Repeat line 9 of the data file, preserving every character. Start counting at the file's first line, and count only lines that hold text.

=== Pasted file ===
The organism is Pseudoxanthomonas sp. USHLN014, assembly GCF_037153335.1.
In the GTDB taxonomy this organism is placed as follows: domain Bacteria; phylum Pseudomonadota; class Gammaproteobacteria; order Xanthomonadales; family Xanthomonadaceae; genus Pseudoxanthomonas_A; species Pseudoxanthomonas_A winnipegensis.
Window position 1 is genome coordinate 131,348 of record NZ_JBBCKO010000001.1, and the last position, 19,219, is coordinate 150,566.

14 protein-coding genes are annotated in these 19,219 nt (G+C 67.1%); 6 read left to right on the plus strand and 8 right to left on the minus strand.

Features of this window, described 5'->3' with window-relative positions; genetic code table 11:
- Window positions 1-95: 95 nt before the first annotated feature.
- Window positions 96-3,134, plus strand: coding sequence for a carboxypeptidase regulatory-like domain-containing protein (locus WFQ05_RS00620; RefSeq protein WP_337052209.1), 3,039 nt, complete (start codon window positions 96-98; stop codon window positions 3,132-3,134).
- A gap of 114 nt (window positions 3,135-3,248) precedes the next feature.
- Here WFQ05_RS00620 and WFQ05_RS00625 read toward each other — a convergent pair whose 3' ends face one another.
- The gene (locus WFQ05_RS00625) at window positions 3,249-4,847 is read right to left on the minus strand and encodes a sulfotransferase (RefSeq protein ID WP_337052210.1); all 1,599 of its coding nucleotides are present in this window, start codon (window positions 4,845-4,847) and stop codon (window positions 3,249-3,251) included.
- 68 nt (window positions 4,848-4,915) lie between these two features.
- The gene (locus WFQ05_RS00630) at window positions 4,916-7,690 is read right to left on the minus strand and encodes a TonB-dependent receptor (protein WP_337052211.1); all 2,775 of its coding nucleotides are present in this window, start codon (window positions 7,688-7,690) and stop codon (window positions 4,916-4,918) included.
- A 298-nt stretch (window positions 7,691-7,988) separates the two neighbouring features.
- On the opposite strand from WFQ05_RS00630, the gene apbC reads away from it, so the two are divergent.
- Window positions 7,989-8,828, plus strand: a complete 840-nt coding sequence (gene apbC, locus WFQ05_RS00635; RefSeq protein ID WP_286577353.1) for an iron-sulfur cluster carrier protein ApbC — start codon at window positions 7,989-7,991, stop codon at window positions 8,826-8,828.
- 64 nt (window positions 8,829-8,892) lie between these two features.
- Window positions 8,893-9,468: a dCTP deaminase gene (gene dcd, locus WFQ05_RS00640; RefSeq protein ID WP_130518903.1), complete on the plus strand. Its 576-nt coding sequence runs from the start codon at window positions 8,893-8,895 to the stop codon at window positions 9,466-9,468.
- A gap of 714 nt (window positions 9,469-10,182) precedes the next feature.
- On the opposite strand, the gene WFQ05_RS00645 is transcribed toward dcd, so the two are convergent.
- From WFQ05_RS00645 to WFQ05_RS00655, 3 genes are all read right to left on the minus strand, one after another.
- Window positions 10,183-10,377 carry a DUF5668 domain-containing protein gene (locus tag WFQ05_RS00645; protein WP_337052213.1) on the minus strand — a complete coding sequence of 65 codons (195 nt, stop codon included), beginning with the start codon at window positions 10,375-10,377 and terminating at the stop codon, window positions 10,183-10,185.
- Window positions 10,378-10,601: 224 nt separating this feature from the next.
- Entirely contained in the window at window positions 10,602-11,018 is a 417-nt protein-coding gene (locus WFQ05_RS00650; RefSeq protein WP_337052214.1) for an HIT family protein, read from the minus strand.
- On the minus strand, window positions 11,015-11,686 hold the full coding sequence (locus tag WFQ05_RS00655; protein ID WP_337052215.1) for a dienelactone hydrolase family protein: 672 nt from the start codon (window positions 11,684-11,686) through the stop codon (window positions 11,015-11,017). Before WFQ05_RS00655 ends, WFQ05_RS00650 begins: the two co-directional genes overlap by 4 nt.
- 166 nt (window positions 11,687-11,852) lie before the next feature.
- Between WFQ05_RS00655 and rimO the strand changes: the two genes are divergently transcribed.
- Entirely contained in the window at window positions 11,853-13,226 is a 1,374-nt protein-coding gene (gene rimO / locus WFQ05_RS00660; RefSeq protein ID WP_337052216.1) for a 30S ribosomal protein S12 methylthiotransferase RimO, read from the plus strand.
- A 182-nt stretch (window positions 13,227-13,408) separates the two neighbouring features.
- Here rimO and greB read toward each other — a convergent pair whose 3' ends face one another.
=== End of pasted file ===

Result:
- Here WFQ05_RS00620 and WFQ05_RS00625 read toward each other — a convergent pair whose 3' ends face one another.